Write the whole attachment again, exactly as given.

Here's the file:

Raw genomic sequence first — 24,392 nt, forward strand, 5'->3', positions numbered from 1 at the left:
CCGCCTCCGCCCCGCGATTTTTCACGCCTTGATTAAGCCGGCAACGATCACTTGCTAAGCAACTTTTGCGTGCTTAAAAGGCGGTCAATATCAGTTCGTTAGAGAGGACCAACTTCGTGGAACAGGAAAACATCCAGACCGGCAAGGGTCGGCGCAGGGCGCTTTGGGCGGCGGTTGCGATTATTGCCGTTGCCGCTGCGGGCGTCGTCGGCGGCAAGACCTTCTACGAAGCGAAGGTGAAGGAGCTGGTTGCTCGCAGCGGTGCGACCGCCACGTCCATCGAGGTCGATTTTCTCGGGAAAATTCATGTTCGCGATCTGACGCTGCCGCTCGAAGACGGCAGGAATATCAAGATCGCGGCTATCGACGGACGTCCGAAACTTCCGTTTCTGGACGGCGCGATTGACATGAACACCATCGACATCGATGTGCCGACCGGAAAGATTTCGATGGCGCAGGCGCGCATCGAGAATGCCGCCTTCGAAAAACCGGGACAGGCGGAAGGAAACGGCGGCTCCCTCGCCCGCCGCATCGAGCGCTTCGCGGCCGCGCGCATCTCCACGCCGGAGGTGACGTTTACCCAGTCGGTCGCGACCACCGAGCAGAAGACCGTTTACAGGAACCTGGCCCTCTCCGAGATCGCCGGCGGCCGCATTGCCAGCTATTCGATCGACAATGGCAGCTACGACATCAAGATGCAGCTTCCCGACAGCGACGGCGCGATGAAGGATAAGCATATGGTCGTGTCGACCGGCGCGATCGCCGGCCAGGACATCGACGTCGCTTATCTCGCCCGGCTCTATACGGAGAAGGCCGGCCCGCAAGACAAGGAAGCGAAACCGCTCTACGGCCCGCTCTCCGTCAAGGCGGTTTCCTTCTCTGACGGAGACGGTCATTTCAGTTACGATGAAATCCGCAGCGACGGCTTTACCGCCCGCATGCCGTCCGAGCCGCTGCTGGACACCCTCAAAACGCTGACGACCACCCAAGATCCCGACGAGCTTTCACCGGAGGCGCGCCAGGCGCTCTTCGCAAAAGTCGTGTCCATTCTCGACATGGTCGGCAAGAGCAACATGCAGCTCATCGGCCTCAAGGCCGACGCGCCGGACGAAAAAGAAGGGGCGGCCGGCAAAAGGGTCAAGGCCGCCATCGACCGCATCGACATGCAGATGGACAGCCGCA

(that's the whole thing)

Raw genomic sequence first — 24,392 nt, forward strand, 5'->3', positions numbered from 1 at the left:
CCGCCTCCGCCCCGCGATTTTTCACGCCTTGATTAAGCCGGCAACGATCACTTGCTAAGCAACTTTTGCGTGCTTAAAAGGCGGTCAATATCAGTTCGTTAGAGAGGACCAACTTCGTGGAACAGGAAAACATCCAGACCGGCAAGGGTCGGCGCAGGGCGCTTTGGGCGGCGGTTGCGATTATTGCCGTTGCCGCTGCGGGCGTCGTCGGCGGCAAGACCTTCTACGAAGCGAAGGTGAAGGAGCTGGTTGCTCGCAGCGGTGCGACCGCCACGTCCATCGAGGTCGATTTTCTCGGGAAAATTCATGTTCGCGATCTGACGCTGCCGCTCGAAGACGGCAGGAATATCAAGATCGCGGCTATCGACGGACGTCCGAAACTTCCGTTTCTGGACGGCGCGATTGACATGAACACCATCGACATCGATGTGCCGACCGGAAAGATTTCGATGGCGCAGGCGCGCATCGAGAATGCCGCCTTCGAAAAACCGGGACAGGCGGAAGGAAACGGCGGCTCCCTCGCCCGCCGCATCGAGCGCTTCGCGGCCGCGCGCATCTCCACGCCGGAGGTGACGTTTACCCAGTCGGTCGCGACCACCGAGCAGAAGACCGTTTACAGGAACCTGGCCCTCTCCGAGATCGCCGGCGGCCGCATTGCCAGCTATTCGATCGACAATGGCAGCTACGACATCAAGATGCAGCTTCCCGACAGCGACGGCGCGATGAAGGATAAGCATATGGTCGTGTCGACCGGCGCGATCGCCGGCCAGGACATCGACGTCGCTTATCTCGCCCGGCTCTATACGGAGAAGGCCGGCCCGCAAGACAAGGAAGCGAAACCGCTCTACGGCCCGCTCTCCGTCAAGGCGGTTTCCTTCTCTGACGGAGACGGTCATTTCAGTTACGATGAAATCCGCAGCGACGGCTTTACCGCCCGCATGCCGTCCGAGCCGCTGCTGGACACCCTCAAAACGCTGACGACCACCCAAGATCCCGACGAGCTTTCACCGGAGGCGCGCCAGGCGCTCTTCGCAAAAGTCGTGTCCATTCTCGACATGGTCGGCAAGAGCAACATGCAGCTCATCGGCCTCAAGGCCGACGCGCCGGACGAAAAAGAAGGGGCGGCCGGCAAAAGGGTCAAGGCCGCCATCGACCGCATCGACATGCAGATGGACAGCCGCA